Top 10 Strange Superstitions: Are You Superstitious?
Do you walk under ladders? Greet single magpies by name? Even if not, you'll love our list of seriously strange superstitions, catnip for the superstitious...
Image by Jean from Pixabay
We're all a little superstitious in some way or another, aren't we? Are you superstitious? Do you have any strange superstitions?
Do you do the same numbers each week on the lottery or would you cross the road to avoid walking under a ladder? Have you ever had your fortune told or your Tarot cards read?
It seems that when we come to think about it our lives are littered with small little behaviour quirks that could be described as superstitions.
It is more common than you think, from elite sports people like 5-time Ballon d'Or winner, Cristiano Ronaldo's penchant for always putting his right foot onto a pitch first to Auntie Mildred's refusal to allow a hat on the bed, it is rife when we stop and think about it.
Top 10 Superstitions from Across the Globe...
We have taken a moment to scour some of the more unusual superstitions the world over but please do let us know yours in the comments section below...
Three on a Match
This is said to have originated among soldiers who thought that by the time the 3rd cigarette was lit a sniper would have had time to get them in his sight!
The common belief was that the sniper would spot the light with the first flame, take aim on the second flame and fire on the third.
The Yo-Yo Ban
Back on 21st January 1933 Syrian Prime Minister Haqqial-Azm banned yo-yos for fear they caused drought!
Never put a pair of shoes on a table.
This may have something to do with indicating the death of a person if their shoes were placed on the table it indicated they were not wearing them and in fact, were dead - in the days when people didn't have more than one pair of shoes I suppose.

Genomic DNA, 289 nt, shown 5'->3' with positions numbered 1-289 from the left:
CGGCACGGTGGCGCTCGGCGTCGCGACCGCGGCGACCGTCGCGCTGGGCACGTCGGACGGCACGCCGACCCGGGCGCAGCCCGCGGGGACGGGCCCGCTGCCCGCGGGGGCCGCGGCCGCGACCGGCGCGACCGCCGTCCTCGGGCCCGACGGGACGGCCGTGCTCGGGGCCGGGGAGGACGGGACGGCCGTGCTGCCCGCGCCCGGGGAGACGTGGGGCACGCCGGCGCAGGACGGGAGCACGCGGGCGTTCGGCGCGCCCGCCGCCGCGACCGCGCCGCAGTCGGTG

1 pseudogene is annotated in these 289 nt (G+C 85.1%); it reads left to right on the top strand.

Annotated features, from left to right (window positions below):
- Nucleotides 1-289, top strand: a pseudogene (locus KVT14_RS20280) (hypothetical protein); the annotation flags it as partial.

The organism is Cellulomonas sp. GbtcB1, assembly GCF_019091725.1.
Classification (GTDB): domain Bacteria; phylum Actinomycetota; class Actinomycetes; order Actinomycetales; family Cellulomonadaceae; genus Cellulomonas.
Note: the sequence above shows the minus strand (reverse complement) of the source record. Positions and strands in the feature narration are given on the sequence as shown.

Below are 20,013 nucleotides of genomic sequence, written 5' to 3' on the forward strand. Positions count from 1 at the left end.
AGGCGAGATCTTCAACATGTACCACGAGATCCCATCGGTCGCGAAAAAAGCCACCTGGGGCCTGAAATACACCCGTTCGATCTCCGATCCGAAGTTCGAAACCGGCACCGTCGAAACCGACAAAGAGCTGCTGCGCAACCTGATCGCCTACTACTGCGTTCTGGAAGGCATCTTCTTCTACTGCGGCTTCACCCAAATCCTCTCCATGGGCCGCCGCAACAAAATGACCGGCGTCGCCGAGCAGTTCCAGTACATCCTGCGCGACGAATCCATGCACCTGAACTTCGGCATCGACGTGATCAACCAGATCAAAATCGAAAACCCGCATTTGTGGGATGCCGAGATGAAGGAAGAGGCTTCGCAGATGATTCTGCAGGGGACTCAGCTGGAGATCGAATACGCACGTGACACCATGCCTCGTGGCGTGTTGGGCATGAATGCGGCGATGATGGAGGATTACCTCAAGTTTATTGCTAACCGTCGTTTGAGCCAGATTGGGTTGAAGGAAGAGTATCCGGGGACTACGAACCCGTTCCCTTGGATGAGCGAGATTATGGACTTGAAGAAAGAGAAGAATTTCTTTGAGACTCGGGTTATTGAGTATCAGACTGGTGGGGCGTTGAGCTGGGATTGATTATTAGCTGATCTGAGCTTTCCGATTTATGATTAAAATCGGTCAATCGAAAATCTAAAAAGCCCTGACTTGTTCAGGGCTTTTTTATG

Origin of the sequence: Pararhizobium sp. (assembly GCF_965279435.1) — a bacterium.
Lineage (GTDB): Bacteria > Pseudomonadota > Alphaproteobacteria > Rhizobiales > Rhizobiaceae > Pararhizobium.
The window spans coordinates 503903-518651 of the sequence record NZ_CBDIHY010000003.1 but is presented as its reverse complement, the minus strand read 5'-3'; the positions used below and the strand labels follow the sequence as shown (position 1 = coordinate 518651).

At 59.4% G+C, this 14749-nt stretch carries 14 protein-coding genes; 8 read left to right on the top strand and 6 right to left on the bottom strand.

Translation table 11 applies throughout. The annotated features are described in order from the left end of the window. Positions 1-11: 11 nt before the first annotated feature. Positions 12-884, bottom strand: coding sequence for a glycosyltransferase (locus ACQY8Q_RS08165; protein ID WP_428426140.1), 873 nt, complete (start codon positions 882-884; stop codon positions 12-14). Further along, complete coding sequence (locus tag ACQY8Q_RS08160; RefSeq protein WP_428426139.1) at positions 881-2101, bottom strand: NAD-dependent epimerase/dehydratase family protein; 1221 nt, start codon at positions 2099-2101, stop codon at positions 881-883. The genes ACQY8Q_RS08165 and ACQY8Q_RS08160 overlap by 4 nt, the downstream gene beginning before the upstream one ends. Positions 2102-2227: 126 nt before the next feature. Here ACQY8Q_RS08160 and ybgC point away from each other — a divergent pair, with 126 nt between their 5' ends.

Another belief common in the North of England is that the tradition relates to the coal mining industry. When a miner died in a colliery accident, his shoes were placed on the table as a sign of respect.
Holding your breath whilst passing a graveyard.
In some cultures, particularly Native American cultures it is thought risky to inhale whilst passing a burial ground in case you inhale somebody's soul.
Never ever 'cheers' with water.
A German superstition declares that if you 'cheers'; with water, you're wishing for death!
That's it, no more water for me!
I'll stick to wine it's much safer for everyone and I don’t want to anger those bad spirits!!
Stepping on a crack in the path.
Up and down the land school children can be seen to this day avoiding cracks in pathing stones for fear they would 'break their mother's back. A completed journey to school could result in good fortune for the rest of the day if no cracks were stepped on.
Don't sit at the corner of a table or else you will never get married.
Thought to be a Russian superstition, of which they are many strangely concerning corners too. It is believed that the corner is the point where energy good and bad is absorbed. Hence children are put in the naughty corner etc.
Whilst it may look cool given the infinite reflections in Mexico and elsewhere by facing two mirrors you are opening the doorway to the underworld allowing the devil to pass freely.
Eat twelve grapes one after the other.
It’s a Spanish tradition to eat 12 grapes one after the other on the strike of the bell at midnight to welcome the New Year. According to tradition, eating the twelve grapes leads to a year of good luck and prosperity and a fruitful harvest.
I wonder if wine counts.
In Argentina, it is said that combining wine with watermelon will cause certain death. It is the same in my house too!!
Never go straight home after a funeral
It is a tradition in the Philippines to always stop at a bar or restaurant on the way home from a funeral, the tradition is called 'pagpag'. The idea is that you avoid any bad spirits or demons following you home after the funeral.
Strange superstitions are a curious thing. Are you superstitious?
People have them all over the world, and they often vary from culture to culture. But what is it about superstitions that make us so adamant in our beliefs?
Why do we feel the need to follow these seemingly arbitrary rules?
There’s no definitive answer, but one theory is that humans are wired to believe in superstitions. Our brains are constantly looking for patterns and trying to find meaning in everything around us. So, when we see something happen twice in a row, our brain jumps to the conclusion that there must be a cause-and-effect relationship at work (even if there isn’t).
Therefore, people tend to become more superstitious when they’re experiencing stress or anxiety – their brain is already working overtime, so it’s easier for them to buy into irrational beliefs.
Whether you’re a believer or not, superstitions are an intriguing topic of conversation. So, we all know about the broken mirror or the unlucky number 13 but we want to know about the strange superstitions.
Remember not all superstitions bring bad luck some can bring good luck too.
Are you superstitious? Don't forget to let us know your family superstitions in the comments section below. we'd love to hear them...